Getting ready

For this recipe you will need the database which can be created and filled by running the script books_2.sql. You also will need the file books_news.txt that accompanies the material for this chapter.

As the recipe will modify the data in the database, before proceeding, explore the database to see what is inside. In particular run these statements and pay attention to the results:

SELECT count(*)
FROM   books;
+----------+
| count(*) |
+----------+
|       34 |
+----------+
1 row in set (0.00 sec)

SELECT id_title, title, price
FROM   books
WHERE  author_id='A00001';
+----------+----------------------------------------+-------+
| id_title | title                                  | price |
+----------+----------------------------------------+-------+
| 123-400  | The Girl with the Dragon Tattoo        |    37 |
| 123-401  | The Girl who Played with Fire          |  35.9 |
| 123-402  | The Girl who Kicked the Hornett's Nest |    39 |
+----------+----------------------------------------+-------+
3 rows in set (0.00 sec)

SELECT *
FROM   books
WHERE  title="Mockingjay";

Empty set (0.00 sec)

How to do it...

  1. Create a new transformation, and create a connection to the book's database.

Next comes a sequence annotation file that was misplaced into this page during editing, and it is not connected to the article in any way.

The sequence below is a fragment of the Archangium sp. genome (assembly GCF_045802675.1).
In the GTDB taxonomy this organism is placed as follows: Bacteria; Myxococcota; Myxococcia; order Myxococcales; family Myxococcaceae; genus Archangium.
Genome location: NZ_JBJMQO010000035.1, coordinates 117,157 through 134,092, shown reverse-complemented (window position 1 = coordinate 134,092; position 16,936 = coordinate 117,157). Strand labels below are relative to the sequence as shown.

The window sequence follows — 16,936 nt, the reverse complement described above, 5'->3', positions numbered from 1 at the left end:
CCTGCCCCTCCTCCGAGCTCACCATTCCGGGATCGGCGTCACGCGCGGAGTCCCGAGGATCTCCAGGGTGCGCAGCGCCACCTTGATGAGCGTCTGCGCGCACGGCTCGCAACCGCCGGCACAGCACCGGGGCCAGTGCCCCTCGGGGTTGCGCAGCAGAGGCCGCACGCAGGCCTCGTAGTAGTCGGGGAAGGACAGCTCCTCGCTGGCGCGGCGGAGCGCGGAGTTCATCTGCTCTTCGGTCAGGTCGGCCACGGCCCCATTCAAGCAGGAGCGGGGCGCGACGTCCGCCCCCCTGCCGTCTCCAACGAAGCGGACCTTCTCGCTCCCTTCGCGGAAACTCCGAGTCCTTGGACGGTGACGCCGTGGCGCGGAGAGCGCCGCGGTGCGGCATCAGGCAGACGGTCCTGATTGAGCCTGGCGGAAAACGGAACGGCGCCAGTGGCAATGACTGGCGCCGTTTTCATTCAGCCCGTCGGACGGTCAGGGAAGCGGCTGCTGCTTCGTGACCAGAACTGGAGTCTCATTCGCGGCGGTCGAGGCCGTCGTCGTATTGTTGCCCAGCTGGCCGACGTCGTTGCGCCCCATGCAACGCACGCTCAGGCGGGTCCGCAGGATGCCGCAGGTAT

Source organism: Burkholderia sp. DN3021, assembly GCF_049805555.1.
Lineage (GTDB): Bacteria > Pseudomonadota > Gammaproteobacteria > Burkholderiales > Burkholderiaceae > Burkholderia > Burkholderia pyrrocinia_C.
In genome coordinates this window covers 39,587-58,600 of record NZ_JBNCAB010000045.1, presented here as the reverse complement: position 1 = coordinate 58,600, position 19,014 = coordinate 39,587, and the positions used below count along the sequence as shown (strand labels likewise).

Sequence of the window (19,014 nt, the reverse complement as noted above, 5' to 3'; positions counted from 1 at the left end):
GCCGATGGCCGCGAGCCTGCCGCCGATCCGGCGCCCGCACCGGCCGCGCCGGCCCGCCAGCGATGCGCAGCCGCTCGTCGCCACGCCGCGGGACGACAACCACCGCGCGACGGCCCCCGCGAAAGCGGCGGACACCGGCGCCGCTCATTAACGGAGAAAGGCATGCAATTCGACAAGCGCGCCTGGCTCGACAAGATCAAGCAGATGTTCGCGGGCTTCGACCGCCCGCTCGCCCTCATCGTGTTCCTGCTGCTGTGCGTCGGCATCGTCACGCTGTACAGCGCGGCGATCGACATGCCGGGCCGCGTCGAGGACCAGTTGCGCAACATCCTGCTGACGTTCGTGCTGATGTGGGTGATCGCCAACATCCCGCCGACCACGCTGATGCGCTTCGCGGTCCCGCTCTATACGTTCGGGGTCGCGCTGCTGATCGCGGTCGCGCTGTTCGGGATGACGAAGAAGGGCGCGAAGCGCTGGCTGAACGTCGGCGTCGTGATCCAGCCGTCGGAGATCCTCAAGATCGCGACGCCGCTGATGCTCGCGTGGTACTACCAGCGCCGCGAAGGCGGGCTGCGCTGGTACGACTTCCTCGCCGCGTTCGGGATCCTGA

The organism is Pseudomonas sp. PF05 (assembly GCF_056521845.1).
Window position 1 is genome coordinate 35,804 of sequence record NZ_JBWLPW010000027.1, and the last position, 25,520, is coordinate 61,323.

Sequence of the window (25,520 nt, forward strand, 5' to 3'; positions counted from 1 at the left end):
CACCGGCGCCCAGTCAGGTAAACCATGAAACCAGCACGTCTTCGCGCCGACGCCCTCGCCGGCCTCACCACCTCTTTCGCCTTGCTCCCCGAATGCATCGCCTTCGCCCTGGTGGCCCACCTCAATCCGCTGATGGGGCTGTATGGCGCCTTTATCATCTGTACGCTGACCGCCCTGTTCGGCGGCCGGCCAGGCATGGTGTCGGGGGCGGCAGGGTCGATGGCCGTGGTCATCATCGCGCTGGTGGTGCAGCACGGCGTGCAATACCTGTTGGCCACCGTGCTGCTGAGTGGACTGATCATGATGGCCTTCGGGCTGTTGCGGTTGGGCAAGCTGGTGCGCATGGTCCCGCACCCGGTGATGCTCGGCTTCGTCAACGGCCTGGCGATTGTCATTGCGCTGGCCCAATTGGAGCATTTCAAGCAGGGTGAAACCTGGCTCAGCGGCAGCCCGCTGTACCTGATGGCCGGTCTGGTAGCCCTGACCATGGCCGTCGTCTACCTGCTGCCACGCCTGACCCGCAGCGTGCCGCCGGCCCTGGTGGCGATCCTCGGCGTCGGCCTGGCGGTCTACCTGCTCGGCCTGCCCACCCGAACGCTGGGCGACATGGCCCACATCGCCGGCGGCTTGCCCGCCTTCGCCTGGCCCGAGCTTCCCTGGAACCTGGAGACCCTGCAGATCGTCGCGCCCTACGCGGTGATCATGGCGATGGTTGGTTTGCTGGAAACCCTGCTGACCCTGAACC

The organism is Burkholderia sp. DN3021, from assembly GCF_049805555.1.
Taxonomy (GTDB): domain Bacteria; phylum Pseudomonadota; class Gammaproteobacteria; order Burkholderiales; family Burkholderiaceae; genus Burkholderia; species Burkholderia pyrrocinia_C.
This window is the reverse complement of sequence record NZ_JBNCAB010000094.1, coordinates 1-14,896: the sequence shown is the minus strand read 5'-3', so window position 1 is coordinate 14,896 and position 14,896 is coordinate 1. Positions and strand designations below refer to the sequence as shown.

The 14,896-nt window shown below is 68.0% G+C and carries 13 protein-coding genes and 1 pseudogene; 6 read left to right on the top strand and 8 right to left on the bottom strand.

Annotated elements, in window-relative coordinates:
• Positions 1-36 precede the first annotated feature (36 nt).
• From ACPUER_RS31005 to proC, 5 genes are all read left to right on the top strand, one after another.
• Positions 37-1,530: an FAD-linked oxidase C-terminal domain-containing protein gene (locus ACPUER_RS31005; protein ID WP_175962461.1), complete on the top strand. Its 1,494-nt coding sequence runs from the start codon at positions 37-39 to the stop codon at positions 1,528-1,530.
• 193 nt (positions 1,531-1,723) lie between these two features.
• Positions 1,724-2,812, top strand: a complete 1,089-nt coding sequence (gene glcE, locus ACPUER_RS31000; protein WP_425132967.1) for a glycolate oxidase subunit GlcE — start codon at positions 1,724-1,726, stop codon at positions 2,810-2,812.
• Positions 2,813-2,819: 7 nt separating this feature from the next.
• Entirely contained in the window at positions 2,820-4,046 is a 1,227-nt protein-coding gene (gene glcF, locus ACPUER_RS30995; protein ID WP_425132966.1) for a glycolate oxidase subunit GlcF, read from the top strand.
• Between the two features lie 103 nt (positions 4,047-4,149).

2. Drop to the canvas a Text file input step and use the step to read the books_news.txt file. As separator, type |. Read all fields as String except the price that has to be read as a Number with 0.00 as the Format.

  3. Do a preview to verify you have read the file properly. You should see this:

  4. Use a Split Fields step to split the name field into two: firstname and lastname.

  5. Use a Database lookup step to look up in the authors table for an author that matches the firstname and lastname fields. As Values to return from the lookup table: add the id_author.

  6. Check the option Do not pass the row if the lookup fails and close the window.

  7. From the Output category of steps drag and drop to the canvas a Synchronize after merge step, and create a hop from the last step toward this one. Your transformation looks like this:

  8. Double-click the step. As Connection, select the connection you just created. As Target table, type books.

  9. Fill the grids as shown:

    Tip

    Remember that you can avoid typing by clicking on the Get Fields and Get update fields buttons to the right.

  10. Select the Advanced tab.